Working of Jet Engine

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 The gas turbine engine is essentially a heat engine using air as a working fluid to provide thrust. To achieve this, the air passing through the engine has to be accelerated; this means that the velocity or kinetic energy of the air is increased. To obtain this increase, the pressure energy is first of all increased, followed by the addition of heat energy, before final conversion back to kinetic Energy in the form of a high velocity jet flux.
Jet engine moves the airplane forward with a great force that is produced by a tremendous thrust and causes the plane to fly very fast.



The working cycle of the gas turbine engine is similar to that of the four-stroke piston engine. However, in the gas turbine engine, combustion occurs at a constant pressure, whereas in the piston engine it occurs at a constant volume. Both engine cycles  show that in each instance there is induction, compression, combustion and exhaust. These processes are intermittent in the case of the
piston engine while they occur continuously in case of the gas turbine. In the piston engine only one stroke is utilized in the production of power, the others being involved in the charging, compressing and exhausting of the working fluid. In contrast, the turbine engine eliminates the three ’idle’ strokes, thus enabling more fuel to be burnt in a shorter time; hence it produces a greater power output for a given size of engine.


ALL jet engines(also called  gas turbines),work on the same principle. The engine sucks the air in from front through a fan. A compressor raises the pressure of the air .The compressor is made up of fans with many blades and attached to the shaft. The blades compress the air. The compressed air is then sprayed with fuel and an electric spark lights the mixture. The burning gases expand and blasts out through the nozzle,from the back of the engine. As with the flown of the jets of the gases backward the engine and hence aircraft thrust forward.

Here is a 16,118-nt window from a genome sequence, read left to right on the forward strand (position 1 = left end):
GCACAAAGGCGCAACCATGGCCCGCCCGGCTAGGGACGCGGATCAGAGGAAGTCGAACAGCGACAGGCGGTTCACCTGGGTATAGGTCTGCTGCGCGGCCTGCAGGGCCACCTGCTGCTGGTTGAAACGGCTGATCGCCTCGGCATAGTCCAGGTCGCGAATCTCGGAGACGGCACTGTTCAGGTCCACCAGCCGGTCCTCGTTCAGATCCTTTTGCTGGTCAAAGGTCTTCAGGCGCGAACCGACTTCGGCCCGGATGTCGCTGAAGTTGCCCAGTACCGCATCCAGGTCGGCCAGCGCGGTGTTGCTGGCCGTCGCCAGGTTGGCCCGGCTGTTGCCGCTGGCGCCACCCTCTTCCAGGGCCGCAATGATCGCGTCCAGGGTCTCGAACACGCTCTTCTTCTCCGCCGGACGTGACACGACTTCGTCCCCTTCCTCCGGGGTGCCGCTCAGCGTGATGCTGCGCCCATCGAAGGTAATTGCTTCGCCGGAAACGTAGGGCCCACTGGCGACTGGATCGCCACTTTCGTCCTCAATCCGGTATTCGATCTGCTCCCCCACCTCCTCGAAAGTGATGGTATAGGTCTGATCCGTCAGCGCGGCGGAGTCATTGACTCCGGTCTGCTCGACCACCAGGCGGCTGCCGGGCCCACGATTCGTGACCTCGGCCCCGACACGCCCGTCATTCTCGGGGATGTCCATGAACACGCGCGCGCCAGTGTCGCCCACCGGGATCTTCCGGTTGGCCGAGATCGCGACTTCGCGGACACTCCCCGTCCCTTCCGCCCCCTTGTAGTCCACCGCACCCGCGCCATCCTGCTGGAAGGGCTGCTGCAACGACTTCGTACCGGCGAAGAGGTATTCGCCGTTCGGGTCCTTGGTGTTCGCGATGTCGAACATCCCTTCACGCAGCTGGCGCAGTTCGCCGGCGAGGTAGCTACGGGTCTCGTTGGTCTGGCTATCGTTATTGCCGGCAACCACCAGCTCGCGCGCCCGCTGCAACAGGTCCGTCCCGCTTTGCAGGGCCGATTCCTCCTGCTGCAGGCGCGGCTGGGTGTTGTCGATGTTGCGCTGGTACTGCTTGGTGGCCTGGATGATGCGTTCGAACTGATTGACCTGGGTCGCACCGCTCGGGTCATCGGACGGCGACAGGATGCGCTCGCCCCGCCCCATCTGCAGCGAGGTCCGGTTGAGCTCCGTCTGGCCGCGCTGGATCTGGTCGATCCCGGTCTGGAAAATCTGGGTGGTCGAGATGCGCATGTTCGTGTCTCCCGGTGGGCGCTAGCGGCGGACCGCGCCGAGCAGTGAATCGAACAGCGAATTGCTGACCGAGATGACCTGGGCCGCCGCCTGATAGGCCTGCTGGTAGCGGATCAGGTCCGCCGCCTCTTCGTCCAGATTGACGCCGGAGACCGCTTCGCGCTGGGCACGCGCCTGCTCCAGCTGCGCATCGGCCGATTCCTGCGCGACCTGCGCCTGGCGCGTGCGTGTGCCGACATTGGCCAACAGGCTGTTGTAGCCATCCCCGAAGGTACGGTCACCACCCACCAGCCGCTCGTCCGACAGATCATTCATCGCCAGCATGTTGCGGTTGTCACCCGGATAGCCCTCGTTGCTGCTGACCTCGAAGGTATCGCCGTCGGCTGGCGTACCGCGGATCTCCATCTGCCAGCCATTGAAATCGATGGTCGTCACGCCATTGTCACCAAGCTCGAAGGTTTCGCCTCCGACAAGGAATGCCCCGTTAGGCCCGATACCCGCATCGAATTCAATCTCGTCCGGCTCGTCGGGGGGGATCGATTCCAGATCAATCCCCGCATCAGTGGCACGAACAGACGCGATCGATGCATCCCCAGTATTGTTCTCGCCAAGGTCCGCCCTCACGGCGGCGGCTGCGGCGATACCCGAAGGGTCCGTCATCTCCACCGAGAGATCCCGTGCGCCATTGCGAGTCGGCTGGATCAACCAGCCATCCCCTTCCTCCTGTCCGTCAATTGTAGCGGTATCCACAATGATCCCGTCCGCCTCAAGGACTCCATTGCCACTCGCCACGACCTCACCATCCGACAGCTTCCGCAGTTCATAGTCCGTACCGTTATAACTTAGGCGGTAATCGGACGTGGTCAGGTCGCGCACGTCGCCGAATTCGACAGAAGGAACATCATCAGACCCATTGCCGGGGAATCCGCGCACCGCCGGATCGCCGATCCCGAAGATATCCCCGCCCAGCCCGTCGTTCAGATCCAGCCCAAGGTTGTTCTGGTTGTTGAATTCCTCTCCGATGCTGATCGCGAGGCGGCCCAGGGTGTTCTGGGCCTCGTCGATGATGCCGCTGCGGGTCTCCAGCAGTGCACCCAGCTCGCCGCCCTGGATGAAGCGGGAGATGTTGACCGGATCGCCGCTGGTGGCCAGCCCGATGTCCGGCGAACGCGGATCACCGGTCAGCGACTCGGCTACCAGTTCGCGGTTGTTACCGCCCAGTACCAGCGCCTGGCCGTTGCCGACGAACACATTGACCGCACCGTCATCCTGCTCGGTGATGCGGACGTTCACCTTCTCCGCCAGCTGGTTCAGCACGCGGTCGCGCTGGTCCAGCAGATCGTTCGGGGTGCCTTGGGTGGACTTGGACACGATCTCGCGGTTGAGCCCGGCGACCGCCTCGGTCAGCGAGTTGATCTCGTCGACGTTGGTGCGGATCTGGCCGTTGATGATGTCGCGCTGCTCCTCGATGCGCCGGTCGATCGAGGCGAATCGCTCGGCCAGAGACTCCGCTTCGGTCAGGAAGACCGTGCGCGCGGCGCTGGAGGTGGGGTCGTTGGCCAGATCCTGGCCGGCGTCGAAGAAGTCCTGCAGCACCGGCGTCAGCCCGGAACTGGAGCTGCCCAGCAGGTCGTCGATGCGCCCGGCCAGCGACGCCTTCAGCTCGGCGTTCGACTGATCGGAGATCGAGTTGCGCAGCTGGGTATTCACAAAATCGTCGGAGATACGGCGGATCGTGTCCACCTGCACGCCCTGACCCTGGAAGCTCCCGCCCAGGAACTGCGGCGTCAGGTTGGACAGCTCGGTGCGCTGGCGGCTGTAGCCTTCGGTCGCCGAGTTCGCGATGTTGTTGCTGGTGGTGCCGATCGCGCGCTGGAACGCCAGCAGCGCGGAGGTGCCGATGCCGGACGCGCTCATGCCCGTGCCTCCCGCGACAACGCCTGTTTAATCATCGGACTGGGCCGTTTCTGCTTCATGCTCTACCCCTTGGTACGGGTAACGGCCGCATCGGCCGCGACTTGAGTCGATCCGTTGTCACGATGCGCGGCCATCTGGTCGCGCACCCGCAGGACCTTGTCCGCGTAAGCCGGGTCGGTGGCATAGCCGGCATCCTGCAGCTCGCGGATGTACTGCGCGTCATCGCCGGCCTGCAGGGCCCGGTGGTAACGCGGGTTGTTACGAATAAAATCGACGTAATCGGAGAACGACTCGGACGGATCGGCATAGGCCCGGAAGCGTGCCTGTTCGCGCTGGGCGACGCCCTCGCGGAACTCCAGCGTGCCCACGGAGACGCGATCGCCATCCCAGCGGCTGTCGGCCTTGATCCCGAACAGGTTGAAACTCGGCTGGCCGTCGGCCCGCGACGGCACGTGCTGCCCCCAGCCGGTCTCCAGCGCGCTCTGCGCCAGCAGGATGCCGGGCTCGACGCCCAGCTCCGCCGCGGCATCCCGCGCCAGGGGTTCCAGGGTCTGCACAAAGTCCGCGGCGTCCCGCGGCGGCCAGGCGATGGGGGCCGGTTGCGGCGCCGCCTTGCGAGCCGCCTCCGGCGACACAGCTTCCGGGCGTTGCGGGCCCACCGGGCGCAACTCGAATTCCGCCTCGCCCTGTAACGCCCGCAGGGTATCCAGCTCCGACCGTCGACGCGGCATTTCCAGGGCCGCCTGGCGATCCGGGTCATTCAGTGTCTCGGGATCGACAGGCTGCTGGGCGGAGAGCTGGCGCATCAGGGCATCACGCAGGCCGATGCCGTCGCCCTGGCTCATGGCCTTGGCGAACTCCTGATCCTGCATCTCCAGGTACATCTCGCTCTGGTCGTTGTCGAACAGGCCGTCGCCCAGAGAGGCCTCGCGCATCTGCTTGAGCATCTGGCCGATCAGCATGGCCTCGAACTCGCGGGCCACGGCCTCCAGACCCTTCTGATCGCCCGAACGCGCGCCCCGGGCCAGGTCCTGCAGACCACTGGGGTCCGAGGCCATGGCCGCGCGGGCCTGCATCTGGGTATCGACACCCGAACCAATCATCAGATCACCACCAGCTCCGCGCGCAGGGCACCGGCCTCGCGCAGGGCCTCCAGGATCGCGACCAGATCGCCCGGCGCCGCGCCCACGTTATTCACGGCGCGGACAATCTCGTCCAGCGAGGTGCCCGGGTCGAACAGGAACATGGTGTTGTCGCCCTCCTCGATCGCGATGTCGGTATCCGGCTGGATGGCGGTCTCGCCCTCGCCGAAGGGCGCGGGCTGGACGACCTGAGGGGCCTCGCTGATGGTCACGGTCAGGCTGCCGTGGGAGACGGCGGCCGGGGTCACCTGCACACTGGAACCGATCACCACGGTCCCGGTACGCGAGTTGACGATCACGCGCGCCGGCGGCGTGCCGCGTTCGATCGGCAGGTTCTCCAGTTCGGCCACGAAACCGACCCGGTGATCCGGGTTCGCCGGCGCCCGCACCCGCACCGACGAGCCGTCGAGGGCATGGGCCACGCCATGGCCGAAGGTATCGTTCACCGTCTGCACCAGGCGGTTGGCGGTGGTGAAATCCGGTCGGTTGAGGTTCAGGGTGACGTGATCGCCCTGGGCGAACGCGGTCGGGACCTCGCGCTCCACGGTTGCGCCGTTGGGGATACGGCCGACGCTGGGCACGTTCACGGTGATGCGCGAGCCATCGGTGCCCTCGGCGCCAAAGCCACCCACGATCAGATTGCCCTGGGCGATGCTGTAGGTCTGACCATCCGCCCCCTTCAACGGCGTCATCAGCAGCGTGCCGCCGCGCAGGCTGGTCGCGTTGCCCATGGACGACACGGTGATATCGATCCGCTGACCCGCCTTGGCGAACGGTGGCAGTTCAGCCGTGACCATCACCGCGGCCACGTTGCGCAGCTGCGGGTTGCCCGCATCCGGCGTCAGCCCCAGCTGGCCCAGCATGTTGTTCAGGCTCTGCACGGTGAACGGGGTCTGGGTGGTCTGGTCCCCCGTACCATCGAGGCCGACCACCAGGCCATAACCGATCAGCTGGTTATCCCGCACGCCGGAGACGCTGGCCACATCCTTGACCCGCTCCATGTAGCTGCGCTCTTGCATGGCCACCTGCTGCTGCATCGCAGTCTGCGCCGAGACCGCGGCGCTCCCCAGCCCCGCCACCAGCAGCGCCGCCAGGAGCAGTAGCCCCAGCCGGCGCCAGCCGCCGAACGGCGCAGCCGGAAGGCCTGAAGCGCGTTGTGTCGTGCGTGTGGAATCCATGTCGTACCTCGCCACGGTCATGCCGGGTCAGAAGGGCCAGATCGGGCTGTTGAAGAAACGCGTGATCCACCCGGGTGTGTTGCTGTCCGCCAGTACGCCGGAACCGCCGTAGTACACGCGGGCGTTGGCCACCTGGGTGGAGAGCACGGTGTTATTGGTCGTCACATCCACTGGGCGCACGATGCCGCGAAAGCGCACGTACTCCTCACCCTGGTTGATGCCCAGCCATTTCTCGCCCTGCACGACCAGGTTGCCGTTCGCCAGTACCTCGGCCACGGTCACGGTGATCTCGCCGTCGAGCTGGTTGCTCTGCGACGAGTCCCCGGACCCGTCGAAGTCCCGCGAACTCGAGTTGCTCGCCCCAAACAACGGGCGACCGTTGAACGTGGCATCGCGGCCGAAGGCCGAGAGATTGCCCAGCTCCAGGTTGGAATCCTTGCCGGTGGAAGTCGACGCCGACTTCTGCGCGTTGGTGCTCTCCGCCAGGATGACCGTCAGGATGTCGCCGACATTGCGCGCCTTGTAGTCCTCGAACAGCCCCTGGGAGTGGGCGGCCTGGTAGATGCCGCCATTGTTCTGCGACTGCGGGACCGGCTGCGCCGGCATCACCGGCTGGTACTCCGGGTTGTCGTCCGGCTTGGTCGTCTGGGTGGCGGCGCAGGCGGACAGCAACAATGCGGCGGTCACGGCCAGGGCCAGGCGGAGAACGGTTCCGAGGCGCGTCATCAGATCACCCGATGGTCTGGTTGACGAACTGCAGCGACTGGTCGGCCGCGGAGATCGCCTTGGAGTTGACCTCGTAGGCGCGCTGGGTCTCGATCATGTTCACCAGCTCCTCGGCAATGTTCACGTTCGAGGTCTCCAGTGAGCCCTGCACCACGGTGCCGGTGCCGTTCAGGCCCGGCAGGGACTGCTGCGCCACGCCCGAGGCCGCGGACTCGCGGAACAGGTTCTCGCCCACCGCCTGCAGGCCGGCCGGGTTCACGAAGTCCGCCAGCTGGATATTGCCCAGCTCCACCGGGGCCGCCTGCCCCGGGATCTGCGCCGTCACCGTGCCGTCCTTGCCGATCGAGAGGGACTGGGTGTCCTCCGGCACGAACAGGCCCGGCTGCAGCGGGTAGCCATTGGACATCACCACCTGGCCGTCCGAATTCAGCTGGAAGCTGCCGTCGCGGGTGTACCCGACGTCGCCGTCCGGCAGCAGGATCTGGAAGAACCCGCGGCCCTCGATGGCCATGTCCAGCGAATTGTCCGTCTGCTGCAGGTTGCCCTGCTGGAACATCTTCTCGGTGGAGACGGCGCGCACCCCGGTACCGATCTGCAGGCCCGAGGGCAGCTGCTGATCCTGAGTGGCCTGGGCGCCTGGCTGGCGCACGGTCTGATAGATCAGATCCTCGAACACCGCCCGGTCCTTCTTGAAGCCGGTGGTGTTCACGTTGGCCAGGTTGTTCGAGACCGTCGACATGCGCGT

The air that enters from the fan goes through the core of the engine as well as around the core.This causes some of the air to be very hot and some to be cooler.The cooler air then mixes with the hot air at the engine exit area.Basically it works on Sir Issac Newton’s third Law of motion: for every action there is equal and opposite reaction.The reaction in this case is thrust(that is produced from engine).In simple terms,this law is demonstrated by releasing an inflated ballon and watching the escaping air propel the ballon in opposite direction.In basic turbojet engine,air enters the front intake and is compressed,then forced into combustion chambers.These gases exerts equal force in all directions,providing forward thrust as they escape from the rear.As the gases leave the engine they pass through a fan like set of blades(turbine) which rotates the turbine shaft.This shaft in turn, rotates the compressor,thereby bringing in a fresh supply of air through the intake.
Engine thrust may be incresed by addition of the afterburner section in which extra fuel is sprayed into the exhausting gases which burn to give the desired thrust.

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